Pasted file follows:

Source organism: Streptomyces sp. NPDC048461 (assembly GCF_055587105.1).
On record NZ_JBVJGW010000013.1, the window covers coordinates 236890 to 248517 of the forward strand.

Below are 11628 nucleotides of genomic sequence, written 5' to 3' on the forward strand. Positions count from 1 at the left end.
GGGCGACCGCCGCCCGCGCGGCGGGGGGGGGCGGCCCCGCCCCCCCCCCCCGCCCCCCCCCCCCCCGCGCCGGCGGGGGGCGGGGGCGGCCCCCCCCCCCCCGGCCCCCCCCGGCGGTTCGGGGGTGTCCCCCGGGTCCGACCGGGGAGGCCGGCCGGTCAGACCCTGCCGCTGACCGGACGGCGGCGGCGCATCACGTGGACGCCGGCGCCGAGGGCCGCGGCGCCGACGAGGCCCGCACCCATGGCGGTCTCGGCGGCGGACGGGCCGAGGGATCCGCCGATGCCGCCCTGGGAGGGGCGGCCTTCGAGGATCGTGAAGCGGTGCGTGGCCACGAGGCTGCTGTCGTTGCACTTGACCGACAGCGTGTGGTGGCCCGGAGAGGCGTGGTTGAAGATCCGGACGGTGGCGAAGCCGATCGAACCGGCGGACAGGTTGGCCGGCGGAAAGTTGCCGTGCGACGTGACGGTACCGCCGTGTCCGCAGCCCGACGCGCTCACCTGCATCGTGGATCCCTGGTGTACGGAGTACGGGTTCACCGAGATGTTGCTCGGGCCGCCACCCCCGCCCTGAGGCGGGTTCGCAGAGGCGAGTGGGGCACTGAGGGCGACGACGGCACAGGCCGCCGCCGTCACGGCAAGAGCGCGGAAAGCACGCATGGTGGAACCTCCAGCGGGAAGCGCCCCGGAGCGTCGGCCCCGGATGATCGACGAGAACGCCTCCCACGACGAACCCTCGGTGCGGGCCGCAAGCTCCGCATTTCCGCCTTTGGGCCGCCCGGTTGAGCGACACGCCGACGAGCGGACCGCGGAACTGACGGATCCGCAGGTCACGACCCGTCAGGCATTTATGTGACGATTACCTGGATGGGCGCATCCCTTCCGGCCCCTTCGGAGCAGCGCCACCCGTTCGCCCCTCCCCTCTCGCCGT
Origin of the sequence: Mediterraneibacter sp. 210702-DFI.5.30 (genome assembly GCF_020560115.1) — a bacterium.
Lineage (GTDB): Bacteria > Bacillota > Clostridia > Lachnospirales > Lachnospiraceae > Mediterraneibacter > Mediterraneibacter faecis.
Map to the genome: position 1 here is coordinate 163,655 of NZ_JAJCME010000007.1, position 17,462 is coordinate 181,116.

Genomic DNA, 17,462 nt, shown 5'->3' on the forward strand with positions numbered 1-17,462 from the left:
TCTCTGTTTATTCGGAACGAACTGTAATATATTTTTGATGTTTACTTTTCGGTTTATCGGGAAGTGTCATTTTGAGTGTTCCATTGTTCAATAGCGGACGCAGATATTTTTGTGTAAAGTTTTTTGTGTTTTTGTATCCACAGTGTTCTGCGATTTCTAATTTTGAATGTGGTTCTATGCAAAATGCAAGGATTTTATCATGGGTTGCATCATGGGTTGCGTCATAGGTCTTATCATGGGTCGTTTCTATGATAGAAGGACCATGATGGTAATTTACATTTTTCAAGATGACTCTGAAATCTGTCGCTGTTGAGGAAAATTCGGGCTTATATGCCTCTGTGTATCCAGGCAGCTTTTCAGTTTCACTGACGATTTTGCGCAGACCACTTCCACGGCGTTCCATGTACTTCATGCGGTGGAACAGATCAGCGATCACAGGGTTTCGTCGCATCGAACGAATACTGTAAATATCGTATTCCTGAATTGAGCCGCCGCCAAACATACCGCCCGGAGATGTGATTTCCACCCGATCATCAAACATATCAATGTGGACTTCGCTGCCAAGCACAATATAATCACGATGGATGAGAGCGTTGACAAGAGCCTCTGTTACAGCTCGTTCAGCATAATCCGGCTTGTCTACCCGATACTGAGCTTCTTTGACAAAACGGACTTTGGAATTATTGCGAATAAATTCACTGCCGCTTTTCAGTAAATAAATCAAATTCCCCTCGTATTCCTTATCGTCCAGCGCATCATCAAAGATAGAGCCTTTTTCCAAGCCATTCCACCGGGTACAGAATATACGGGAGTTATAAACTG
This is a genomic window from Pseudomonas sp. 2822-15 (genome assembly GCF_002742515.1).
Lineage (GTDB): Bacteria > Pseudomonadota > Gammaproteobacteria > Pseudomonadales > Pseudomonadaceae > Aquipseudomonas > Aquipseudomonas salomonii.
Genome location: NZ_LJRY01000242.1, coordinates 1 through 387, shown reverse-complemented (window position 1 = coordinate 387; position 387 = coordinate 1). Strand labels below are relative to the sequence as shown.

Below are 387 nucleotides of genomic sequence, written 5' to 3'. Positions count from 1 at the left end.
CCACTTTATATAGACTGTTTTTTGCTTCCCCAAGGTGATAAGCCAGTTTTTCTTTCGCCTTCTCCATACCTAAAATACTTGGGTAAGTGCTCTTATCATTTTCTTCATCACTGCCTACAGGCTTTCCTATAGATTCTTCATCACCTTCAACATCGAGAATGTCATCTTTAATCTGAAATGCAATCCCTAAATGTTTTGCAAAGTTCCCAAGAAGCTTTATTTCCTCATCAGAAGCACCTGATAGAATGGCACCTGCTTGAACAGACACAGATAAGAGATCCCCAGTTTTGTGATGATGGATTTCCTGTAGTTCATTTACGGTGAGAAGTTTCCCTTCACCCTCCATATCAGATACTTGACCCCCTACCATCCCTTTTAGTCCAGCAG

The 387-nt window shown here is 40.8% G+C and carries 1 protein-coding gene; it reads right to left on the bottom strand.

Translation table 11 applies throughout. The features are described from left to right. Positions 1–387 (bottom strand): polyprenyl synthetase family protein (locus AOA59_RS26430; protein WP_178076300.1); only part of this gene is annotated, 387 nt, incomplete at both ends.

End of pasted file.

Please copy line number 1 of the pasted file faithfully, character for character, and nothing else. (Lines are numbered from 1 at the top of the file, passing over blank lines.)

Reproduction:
Source organism: Streptomyces sp. NPDC048461 (assembly GCF_055587105.1).